Brisbane Local Food

Growing local

When I opened my latest jar of honey from my usual supplier - a bulk goods place - the honey, which was a dark colour reminiscent of golden syrup, smelt like honey, but tasted more like golden syrup. I have no objection to the dark colour - after all, melaleuca honeys are often quite dark- but I would expect melaleuca honey also to have that characteristic 'wild' taste. Am I right in assuming that the honey I bought might be adulterated? I would like to be sure before confronting the retailer. Some advice from an expert would be welcome, or even from someone who knows more than me.

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I am not a honey expert, Barbara, but we purchased a jar of honey from an egg place at Zillmere and it was dark and tasted a bit like golden syrup and a bit of a caramel taste to it.   My sister is a bee keeper, and I will ask her to taste and see what she thinks next time I see her.

Thanks, Christa

I used to keep bees,  but I am far from an expert and the darkest honey was from the paper barks. It was also quite a thick honey and was very prone to going solid. They used to flower coming out of winter and so the honey from these trees would be available at about now. The honey that you get from a stationary hive will nearly always be a mixture of flower types. The honey that is the purest to a single flower type is usually where the bee keeper moves his bees around to take advantage of one tree species that is profusely flowering at a given time e.g. Ironbark, or where they have been contracted by an orchardist for pollination purposes. I don't know if this helps.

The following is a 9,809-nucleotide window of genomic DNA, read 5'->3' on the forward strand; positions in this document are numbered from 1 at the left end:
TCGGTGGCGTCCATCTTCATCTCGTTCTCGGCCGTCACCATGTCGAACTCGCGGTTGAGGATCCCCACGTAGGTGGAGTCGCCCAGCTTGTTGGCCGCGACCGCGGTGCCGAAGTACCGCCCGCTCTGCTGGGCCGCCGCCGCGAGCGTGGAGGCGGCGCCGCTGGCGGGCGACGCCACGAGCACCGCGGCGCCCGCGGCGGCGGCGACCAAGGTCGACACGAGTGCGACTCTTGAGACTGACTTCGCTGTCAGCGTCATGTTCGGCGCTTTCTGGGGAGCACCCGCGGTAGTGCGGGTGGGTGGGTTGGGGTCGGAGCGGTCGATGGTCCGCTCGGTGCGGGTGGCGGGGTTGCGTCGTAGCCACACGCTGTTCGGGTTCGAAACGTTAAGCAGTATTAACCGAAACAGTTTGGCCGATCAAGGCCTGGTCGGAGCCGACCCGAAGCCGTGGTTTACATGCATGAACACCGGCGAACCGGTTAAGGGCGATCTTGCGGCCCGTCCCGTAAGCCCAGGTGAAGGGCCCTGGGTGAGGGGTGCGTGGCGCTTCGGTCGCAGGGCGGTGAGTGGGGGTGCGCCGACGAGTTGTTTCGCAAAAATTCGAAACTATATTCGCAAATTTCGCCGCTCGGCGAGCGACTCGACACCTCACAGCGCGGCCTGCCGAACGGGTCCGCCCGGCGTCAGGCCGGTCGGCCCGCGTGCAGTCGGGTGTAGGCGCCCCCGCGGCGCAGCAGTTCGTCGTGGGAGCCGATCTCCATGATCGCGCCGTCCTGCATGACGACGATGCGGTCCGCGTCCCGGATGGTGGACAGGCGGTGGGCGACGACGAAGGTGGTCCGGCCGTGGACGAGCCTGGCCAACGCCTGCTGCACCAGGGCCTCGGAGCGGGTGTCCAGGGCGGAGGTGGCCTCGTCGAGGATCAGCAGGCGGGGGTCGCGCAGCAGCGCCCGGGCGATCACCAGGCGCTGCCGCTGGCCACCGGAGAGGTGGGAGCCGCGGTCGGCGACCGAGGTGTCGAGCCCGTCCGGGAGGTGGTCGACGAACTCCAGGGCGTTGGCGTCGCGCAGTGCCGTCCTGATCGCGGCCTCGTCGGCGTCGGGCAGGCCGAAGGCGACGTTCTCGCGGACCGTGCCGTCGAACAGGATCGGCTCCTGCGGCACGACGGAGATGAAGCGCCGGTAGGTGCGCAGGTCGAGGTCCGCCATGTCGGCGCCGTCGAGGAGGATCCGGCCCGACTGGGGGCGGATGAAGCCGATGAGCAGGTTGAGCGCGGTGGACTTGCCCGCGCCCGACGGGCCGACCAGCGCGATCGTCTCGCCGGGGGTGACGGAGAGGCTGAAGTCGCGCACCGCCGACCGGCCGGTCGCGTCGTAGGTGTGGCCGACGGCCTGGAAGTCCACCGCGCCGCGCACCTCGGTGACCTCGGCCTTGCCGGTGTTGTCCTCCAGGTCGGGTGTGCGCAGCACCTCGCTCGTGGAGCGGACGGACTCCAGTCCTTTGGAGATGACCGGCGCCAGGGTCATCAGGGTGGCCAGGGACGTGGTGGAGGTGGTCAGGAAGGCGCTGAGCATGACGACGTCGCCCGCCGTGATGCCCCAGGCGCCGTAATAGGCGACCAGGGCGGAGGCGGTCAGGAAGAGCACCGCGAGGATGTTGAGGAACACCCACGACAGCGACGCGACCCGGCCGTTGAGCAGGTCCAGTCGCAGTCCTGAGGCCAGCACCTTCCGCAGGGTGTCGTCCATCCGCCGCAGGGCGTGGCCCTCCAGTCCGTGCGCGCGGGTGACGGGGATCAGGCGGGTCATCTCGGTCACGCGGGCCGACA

I'm a new beekeeper and am astounded at the colour and taste variations I've seen in other people's honey also the viscosity and in its varying readiness to thicken (crystallise).

The colour and taste may vary enormously over the seasons depending on what is in flower local to the hive.

You probably already know to pop your 'thickened' honey out in the sun to naturally turn it back to runny.

Your bulk seller should welcome you asking what the bees were feeding on to give this batch its distinctive colour and flavour, I would ask them so they can enquire of the beekeeper.

Presently my Brighton honey is light yet some I've seen from Deagon is dark.

Another local backyard beekeeper recently had for sale some thick winter honey and runny spring honey.

So you can expect all sorts of variations in locally 'grown' honey.

Hard for anyone not tasting or looking at the product to tell.

Does the label say "pure honey"? Even then the bee keeper could have used sugar water to feed his bees.

Best way to find something out is to go to the source and ask.


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